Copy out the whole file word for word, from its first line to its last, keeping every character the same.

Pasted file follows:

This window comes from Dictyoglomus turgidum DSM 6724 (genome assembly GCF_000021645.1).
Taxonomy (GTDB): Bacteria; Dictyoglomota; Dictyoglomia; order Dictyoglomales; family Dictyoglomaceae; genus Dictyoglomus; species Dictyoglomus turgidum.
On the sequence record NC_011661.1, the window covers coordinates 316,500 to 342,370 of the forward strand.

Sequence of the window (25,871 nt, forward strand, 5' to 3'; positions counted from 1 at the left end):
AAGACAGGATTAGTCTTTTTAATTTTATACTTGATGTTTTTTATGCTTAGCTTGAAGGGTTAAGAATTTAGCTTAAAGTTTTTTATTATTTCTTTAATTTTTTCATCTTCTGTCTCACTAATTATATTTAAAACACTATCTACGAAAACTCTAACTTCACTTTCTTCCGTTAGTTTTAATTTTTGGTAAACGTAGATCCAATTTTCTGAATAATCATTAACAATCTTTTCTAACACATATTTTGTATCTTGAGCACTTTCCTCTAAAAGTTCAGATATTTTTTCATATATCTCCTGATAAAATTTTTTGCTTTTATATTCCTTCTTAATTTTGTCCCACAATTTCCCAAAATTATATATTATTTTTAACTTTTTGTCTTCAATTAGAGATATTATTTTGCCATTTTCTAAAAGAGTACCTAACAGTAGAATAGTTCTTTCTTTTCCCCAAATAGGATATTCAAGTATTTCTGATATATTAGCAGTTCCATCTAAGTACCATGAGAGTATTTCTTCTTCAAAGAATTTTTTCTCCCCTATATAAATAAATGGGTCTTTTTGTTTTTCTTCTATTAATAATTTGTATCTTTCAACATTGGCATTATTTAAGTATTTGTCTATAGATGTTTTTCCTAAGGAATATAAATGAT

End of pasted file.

This window comes from Dictyoglomus turgidum DSM 6724 (genome assembly GCF_000021645.1).
Taxonomy (GTDB): Bacteria; Dictyoglomota; Dictyoglomia; order Dictyoglomales; family Dictyoglomaceae; genus Dictyoglomus; species Dictyoglomus turgidum.
On the sequence record NC_011661.1, the window covers coordinates 316,500 to 342,370 of the forward strand.

Sequence of the window (25,871 nt, forward strand, 5' to 3'; positions counted from 1 at the left end):
AAGACAGGATTAGTCTTTTTAATTTTATACTTGATGTTTTTTATGCTTAGCTTGAAGGGTTAAGAATTTAGCTTAAAGTTTTTTATTATTTCTTTAATTTTTTCATCTTCTGTCTCACTAATTATATTTAAAACACTATCTACGAAAACTCTAACTTCACTTTCTTCCGTTAGTTTTAATTTTTGGTAAACGTAGATCCAATTTTCTGAATAATCATTAACAATCTTTTCTAACACATATTTTGTATCTTGAGCACTTTCCTCTAAAAGTTCAGATATTTTTTCATATATCTCCTGATAAAATTTTTTGCTTTTATATTCCTTCTTAATTTTGTCCCACAATTTCCCAAAATTATATATTATTTTTAACTTTTTGTCTTCAATTAGAGATATTATTTTGCCATTTTCTAAAAGAGTACCTAACAGTAGAATAGTTCTTTCTTTTCCCCAAATAGGATATTCAAGTATTTCTGATATATTAGCAGTTCCATCTAAGTACCATGAGAGTATTTCTTCTTCAAAGAATTTTTTCTCCCCTATATAAATAAATGGGTCTTTTTGTTTTTCTTCTATTAATAATTTGTATCTTTCAACATTGGCATTATTTAAGTATTTGTCTATAGATGTTTTTCCTAAGGAATATAAATGAT